DUNE, the Distributed and Unified Numerics Environment is a modular toolbox for solving partial differential equations (PDEs) with grid-based methods. It supports the easy implementation of methods like Finite Elements (FE), Finite Volumes (FV), and also Finite Differences (FD).
DUNE is free software licensed under the GPL (version 2) with a so called “runtime exception” (see license). This licence is similar to the one under which the libstdc++ libraries are distributed. Thus it is possible to use DUNE even in proprietary software.
The underlying idea of DUNE is to create slim interfaces allowing an efficient use of legacy and/or new libraries. Modern C++ programming techniques enable very different implementations of the same concept using a common interface at a very low overhead. Thus DUNE ensures efficiency in scientific computations and supports high-performance computing applications.
Particular highlights are
- a generic grid interface, allowing to interface a range of very different grid implementations
- the Iterative Solver Template Library, featuring an algebraic multigrid preconditioner
- Highlevel interfaces for trial and test functions and generic discretization modules
- Python binding for the full grid interface and a flexible concept to provide bindings for user modules.
Dune 2.7.0 Released
Dune 2.7.0 has been
released. You can download the tarballs or checkout the
tag via Git.
Included in the release are the core modules (dune-common, dune-geometry, dune-grid, dune-grid-howto, dune-istl, dune-localfunctions) and at this point in time the dune-uggrid, dune-typetree, and dune-functions module. Details on the changes can be found in the release notes.
Dune Developer Meeting Feb. 12-13, 2020
We are holding a developer meeting at the IWR in Heidelberg on February 12-13. 2020. Developers and contributors are invited to register and make proposals on the meeting page.
Tutorial for the dune-fem python bindings
A detailed description of the dune-fem python bindings is now available. It contains an introduction to the main concepts and to the core bindings. Many individual Python script / Jupyter notebooks are available for download showing how to solve a wide range of complex problems. These provide a good starting point for new users. Extensions of DUNE-FEM (e.g. solvers based on a wide range of Discontinuous Galerkin and Virtual Element methods) are also showcased.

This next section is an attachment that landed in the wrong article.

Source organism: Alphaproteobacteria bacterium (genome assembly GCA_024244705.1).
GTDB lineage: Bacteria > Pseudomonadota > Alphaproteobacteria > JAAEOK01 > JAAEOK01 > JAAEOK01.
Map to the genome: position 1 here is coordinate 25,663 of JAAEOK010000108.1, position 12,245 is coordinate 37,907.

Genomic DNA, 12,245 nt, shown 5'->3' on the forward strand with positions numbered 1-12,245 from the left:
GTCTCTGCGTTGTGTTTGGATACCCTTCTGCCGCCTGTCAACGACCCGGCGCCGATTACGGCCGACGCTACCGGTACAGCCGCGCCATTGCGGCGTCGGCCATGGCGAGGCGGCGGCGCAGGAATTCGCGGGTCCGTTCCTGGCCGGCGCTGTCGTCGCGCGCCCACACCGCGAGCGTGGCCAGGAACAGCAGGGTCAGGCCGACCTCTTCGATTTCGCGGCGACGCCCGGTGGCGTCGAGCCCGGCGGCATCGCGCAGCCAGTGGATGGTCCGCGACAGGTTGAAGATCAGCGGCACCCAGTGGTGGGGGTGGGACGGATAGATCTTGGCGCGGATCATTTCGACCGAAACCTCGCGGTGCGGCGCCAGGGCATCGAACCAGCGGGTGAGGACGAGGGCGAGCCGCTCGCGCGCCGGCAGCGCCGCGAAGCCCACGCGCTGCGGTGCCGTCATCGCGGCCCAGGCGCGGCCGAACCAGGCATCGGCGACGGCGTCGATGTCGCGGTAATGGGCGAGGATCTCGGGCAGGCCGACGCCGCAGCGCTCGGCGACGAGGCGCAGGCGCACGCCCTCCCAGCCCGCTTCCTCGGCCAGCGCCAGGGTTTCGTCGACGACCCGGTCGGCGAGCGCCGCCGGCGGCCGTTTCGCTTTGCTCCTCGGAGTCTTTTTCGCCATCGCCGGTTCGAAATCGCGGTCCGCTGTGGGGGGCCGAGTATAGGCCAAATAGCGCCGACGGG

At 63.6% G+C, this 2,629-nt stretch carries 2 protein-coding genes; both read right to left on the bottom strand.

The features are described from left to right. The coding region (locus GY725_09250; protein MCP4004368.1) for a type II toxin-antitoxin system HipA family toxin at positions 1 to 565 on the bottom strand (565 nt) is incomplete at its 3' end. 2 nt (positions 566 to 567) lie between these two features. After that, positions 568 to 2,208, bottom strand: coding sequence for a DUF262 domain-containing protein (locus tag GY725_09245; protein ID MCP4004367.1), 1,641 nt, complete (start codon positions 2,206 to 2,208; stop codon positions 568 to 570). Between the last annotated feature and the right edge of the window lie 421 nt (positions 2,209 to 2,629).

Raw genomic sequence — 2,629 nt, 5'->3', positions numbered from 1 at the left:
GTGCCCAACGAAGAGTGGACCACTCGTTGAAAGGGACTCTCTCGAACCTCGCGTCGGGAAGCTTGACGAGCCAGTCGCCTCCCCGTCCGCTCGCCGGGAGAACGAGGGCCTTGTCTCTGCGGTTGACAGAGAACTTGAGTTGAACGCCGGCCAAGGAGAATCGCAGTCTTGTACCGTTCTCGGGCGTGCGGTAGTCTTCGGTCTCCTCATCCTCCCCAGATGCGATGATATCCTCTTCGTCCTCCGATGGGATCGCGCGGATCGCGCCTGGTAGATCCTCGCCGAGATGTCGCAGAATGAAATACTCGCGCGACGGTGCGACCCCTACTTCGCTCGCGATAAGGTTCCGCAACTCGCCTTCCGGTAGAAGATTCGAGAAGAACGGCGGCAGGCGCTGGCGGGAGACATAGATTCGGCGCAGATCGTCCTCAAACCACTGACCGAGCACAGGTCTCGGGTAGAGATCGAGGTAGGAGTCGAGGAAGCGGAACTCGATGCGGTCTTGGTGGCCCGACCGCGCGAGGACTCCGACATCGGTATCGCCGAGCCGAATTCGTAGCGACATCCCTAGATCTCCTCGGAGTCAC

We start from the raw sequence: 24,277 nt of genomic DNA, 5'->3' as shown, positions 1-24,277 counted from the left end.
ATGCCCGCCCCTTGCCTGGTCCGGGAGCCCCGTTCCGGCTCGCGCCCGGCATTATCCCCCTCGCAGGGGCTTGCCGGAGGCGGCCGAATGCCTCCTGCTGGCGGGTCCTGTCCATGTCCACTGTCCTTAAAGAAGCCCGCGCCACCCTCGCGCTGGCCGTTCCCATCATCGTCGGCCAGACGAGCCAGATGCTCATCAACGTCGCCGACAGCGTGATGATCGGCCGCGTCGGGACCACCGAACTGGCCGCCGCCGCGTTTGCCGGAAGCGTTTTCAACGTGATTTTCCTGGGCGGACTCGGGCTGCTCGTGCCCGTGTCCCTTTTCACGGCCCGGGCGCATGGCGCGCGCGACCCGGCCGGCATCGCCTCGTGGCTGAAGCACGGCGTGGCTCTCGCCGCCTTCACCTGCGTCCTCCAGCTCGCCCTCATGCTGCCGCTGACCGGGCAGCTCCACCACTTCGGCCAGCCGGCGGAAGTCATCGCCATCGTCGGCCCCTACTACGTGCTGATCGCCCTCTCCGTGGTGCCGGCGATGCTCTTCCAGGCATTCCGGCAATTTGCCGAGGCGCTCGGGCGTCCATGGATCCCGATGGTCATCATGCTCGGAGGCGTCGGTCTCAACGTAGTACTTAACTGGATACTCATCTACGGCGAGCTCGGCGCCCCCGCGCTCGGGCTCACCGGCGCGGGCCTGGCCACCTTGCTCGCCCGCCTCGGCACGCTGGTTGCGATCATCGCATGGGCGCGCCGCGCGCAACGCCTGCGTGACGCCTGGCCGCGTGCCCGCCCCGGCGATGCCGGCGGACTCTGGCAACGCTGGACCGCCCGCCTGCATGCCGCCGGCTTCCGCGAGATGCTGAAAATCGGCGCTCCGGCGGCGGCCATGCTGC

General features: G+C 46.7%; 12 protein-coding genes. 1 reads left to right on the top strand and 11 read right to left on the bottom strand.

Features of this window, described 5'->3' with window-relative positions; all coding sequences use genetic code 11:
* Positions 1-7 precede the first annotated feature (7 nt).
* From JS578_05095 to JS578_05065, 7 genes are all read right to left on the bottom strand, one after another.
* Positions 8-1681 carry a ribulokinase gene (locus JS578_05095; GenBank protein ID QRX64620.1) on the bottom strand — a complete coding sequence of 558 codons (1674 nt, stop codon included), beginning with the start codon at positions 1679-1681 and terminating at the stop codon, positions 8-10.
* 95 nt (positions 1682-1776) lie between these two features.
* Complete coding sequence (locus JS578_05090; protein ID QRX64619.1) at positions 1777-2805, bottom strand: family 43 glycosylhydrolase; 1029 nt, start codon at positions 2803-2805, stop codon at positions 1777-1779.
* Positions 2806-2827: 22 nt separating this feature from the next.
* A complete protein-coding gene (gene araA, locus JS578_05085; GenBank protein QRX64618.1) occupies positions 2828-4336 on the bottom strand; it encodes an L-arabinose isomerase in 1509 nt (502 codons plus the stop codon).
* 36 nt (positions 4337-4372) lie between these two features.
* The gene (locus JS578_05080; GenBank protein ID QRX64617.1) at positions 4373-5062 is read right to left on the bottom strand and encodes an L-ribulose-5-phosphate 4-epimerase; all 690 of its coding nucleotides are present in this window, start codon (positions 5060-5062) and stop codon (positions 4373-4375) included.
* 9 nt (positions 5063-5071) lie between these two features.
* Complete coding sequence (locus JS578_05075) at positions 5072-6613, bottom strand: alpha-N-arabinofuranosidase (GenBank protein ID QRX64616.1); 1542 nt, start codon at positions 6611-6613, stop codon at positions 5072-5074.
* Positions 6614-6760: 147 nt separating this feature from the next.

DUNE/PDELab Course at Heidelberg University (March 4 - March 8, 2019)
The Interdisciplinary Center for Scientific Computing at Heidelberg University will host its annual DUNE and PDELab course on March 4 - March 8, 2019.
This one week course provides an introduction to the most important DUNE modules and especially to DUNE-PDELab. At the end the attendees will have a solid knowledge of the simulation workflow from mesh generation and implementation of finite element and finite volume methods to visualization of the results. Topics covered are the solution of stationary and time-dependent problems, as well as local adaptivity, the use of parallel computers and the solution of non-linear PDEs and systems of PDEs.
March 4, 2019 - March 8, 2019
Friday, February 22, 2019
For further information, see the course homepage.
hp-DG for two-phase flow in porous media
The Python framework for hp-adaptive discontinuous Galerkin methods for two-phase flow in porous media was recently published. The paper presents a hp-adaptive Discontinuous Galerkin approach for two-phase flow in porous media. The implementation is based in the newly developed Python binding for DUNE and DUNE-FEM. A Docker image can be found quick testing of the available features.